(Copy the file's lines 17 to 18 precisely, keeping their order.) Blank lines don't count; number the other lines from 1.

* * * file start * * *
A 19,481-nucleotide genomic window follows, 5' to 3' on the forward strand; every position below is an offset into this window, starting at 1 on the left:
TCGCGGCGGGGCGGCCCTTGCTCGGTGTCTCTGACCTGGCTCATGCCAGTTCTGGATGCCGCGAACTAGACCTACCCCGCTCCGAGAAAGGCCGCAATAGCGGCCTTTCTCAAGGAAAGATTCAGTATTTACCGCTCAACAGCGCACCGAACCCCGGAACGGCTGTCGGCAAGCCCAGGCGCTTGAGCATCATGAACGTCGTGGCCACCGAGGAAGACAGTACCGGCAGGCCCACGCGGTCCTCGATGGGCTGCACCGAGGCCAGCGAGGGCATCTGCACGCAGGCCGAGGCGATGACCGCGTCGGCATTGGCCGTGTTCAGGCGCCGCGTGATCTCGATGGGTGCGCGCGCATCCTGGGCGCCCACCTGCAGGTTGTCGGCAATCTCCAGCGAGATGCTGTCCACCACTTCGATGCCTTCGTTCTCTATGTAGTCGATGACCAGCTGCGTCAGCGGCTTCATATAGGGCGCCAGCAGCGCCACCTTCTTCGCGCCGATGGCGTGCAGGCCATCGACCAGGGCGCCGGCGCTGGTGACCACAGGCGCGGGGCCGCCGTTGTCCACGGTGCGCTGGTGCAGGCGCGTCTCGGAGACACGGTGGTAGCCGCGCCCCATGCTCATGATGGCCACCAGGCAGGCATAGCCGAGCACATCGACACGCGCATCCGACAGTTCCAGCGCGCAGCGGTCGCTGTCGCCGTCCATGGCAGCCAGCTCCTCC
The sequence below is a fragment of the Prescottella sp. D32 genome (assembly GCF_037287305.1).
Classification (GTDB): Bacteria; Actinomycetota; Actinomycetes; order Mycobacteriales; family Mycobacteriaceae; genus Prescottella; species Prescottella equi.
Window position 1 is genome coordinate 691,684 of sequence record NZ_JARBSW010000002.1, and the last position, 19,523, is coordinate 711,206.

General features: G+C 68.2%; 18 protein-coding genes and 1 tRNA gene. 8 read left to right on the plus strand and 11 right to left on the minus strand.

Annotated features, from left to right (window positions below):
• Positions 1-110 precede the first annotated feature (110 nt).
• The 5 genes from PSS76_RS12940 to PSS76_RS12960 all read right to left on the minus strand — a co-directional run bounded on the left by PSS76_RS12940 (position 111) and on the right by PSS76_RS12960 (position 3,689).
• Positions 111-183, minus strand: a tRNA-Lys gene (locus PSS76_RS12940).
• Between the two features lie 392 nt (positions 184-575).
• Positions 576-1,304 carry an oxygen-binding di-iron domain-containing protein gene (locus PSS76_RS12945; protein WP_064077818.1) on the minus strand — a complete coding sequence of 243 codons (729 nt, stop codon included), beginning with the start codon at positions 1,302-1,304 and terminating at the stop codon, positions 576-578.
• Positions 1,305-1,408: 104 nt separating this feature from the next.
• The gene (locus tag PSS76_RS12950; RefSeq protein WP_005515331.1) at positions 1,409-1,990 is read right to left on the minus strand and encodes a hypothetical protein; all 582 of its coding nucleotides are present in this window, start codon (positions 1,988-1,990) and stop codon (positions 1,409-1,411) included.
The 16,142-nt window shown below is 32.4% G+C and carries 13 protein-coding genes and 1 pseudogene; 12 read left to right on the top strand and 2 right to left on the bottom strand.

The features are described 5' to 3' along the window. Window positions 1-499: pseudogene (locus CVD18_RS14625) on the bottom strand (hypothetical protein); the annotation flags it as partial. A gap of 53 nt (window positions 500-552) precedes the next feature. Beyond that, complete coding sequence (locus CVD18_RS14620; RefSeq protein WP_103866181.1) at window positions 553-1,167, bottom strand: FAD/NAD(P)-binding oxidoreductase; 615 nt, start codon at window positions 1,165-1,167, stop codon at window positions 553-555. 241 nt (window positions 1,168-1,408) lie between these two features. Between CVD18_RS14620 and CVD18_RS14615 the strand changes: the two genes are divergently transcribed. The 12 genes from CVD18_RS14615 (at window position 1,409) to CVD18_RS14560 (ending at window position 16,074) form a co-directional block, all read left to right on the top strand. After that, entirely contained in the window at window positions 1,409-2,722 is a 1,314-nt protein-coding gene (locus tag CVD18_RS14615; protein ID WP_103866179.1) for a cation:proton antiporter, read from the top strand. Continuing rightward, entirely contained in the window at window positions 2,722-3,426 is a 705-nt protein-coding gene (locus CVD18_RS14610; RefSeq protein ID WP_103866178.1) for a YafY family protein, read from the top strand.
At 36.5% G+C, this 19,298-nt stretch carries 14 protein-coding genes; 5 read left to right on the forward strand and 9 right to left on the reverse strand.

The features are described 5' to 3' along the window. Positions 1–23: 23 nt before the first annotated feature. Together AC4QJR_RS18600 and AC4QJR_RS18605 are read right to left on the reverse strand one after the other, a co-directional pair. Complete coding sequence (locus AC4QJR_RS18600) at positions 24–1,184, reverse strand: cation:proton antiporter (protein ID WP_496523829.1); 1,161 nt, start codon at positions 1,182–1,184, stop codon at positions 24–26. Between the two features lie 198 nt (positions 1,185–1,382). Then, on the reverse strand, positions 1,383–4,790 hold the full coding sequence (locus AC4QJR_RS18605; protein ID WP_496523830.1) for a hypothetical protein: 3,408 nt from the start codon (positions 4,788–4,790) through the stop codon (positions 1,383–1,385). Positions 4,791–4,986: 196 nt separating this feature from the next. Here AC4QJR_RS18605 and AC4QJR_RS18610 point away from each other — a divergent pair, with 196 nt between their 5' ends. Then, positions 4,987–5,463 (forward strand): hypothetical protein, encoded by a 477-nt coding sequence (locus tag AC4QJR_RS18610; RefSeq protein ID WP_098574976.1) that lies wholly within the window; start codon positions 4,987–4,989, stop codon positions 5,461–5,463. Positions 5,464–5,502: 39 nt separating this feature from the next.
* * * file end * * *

At 36.5% G+C, this 19,298-nt stretch carries 14 protein-coding genes; 5 read left to right on the forward strand and 9 right to left on the reverse strand.

The features are described 5' to 3' along the window. Positions 1–23: 23 nt before the first annotated feature. Together AC4QJR_RS18600 and AC4QJR_RS18605 are read right to left on the reverse strand one after the other, a co-directional pair. Complete coding sequence (locus AC4QJR_RS18600) at positions 24–1,184, reverse strand: cation:proton antiporter (protein ID WP_496523829.1); 1,161 nt, start codon at positions 1,182–1,184, stop codon at positions 24–26. Between the two features lie 198 nt (positions 1,185–1,382). Then, on the reverse strand, positions 1,383–4,790 hold the full coding sequence (locus AC4QJR_RS18605; protein ID WP_496523830.1) for a hypothetical protein: 3,408 nt from the start codon (positions 4,788–4,790) through the stop codon (positions 1,383–1,385). Positions 4,791–4,986: 196 nt separating this feature from the next. Here AC4QJR_RS18605 and AC4QJR_RS18610 point away from each other — a divergent pair, with 196 nt between their 5' ends. Then, positions 4,987–5,463 (forward strand): hypothetical protein, encoded by a 477-nt coding sequence (locus tag AC4QJR_RS18610; RefSeq protein ID WP_098574976.1) that lies wholly within the window; start codon positions 4,987–4,989, stop codon positions 5,461–5,463. Positions 5,464–5,502: 39 nt separating this feature from the next.